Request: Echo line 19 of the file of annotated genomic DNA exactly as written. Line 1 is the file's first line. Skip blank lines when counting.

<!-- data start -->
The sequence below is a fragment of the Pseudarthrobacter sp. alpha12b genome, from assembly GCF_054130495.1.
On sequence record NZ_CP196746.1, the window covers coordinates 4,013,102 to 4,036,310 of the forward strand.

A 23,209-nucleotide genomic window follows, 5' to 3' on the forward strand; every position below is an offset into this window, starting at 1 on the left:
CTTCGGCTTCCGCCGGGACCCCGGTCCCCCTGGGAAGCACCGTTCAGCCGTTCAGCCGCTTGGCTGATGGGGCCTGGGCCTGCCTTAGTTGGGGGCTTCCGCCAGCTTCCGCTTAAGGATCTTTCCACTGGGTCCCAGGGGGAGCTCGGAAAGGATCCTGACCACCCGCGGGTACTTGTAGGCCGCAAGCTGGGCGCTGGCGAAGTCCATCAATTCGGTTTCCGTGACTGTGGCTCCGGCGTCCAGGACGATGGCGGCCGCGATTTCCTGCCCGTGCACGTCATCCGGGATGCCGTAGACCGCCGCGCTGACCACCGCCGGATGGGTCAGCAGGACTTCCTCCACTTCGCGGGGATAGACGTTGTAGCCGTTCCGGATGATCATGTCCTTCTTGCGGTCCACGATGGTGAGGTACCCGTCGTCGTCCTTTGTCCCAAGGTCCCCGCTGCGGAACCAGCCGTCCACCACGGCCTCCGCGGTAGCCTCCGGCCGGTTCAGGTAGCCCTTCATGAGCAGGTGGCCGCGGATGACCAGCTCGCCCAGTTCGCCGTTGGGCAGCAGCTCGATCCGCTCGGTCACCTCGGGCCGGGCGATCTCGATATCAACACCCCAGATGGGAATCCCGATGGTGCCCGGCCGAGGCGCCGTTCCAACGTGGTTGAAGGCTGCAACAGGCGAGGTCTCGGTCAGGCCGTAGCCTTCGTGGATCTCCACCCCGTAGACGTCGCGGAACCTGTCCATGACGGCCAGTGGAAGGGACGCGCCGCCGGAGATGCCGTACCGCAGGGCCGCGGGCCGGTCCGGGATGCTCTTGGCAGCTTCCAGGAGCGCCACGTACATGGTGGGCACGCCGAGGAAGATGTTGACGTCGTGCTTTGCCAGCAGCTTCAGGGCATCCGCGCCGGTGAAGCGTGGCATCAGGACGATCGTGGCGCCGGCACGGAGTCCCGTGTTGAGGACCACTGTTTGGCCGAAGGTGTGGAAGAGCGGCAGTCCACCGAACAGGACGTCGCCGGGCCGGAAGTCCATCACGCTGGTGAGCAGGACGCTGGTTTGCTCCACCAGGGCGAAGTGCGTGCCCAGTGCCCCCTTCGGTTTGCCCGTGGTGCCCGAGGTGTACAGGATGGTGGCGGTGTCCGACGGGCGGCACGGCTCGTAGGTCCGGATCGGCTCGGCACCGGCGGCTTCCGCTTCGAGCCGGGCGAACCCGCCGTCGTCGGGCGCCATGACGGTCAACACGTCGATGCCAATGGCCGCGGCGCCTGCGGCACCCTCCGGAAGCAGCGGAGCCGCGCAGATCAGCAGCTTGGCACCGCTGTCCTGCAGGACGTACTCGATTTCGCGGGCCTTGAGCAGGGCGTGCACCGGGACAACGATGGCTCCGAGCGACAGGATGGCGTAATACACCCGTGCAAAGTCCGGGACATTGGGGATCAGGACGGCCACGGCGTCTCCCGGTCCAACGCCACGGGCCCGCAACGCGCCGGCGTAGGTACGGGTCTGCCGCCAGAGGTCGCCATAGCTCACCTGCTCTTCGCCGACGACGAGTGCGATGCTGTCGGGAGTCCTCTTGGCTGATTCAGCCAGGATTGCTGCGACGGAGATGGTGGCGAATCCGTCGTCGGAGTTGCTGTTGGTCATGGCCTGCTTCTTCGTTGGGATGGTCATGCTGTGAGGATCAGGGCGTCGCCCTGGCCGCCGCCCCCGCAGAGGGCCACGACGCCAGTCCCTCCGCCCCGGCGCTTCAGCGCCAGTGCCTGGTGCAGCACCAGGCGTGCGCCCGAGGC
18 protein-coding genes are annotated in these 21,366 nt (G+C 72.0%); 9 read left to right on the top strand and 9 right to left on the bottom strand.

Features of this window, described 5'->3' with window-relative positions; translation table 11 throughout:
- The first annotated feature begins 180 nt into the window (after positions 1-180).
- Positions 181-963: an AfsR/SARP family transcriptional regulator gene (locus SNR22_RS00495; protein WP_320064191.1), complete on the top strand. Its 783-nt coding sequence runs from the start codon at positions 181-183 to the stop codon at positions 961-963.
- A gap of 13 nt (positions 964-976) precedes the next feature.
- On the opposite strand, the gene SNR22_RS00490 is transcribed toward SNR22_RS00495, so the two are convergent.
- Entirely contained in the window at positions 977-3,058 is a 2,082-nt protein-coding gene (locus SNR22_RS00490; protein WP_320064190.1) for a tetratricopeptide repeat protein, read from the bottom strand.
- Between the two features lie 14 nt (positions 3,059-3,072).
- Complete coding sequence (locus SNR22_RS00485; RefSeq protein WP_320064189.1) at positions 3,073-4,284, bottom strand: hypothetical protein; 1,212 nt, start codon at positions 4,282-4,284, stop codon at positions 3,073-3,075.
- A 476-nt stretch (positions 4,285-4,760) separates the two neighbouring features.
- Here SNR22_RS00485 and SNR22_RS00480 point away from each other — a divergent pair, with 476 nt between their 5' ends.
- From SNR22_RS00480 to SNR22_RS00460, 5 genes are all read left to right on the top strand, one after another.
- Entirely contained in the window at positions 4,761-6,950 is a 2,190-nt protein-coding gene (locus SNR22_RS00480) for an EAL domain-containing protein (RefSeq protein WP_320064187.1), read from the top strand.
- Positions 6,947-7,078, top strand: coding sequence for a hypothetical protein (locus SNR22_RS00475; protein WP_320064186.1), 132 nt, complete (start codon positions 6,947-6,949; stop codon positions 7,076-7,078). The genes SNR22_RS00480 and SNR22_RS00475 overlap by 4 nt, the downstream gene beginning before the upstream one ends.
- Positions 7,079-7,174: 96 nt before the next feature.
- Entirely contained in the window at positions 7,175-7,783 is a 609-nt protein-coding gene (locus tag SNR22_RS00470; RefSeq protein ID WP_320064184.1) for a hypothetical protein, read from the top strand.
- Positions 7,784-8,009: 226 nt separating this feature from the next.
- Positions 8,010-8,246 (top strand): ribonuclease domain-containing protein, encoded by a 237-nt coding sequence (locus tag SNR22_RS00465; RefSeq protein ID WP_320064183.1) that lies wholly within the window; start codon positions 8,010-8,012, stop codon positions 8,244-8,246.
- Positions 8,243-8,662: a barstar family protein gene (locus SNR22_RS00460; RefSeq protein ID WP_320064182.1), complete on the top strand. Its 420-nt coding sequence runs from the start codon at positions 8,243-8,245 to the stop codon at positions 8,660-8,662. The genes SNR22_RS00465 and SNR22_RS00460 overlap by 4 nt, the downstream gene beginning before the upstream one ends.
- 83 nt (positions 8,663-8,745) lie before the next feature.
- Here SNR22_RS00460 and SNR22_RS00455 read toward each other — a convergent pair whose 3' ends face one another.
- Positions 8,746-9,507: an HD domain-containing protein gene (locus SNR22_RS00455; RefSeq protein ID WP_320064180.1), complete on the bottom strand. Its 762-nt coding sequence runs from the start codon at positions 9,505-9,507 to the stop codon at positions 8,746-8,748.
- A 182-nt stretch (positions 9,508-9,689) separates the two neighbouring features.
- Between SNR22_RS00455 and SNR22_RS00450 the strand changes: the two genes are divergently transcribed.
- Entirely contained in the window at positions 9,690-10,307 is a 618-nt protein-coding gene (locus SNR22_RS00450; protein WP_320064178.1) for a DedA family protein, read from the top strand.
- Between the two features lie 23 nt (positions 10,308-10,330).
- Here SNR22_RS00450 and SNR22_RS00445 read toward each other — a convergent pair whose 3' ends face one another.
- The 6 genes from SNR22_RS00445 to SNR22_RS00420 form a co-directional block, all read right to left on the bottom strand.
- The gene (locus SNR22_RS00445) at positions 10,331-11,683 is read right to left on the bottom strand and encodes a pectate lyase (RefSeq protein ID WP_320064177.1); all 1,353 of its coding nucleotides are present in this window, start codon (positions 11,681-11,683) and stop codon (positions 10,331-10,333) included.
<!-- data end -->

- Positions 7,079-7,174: 96 nt before the next feature.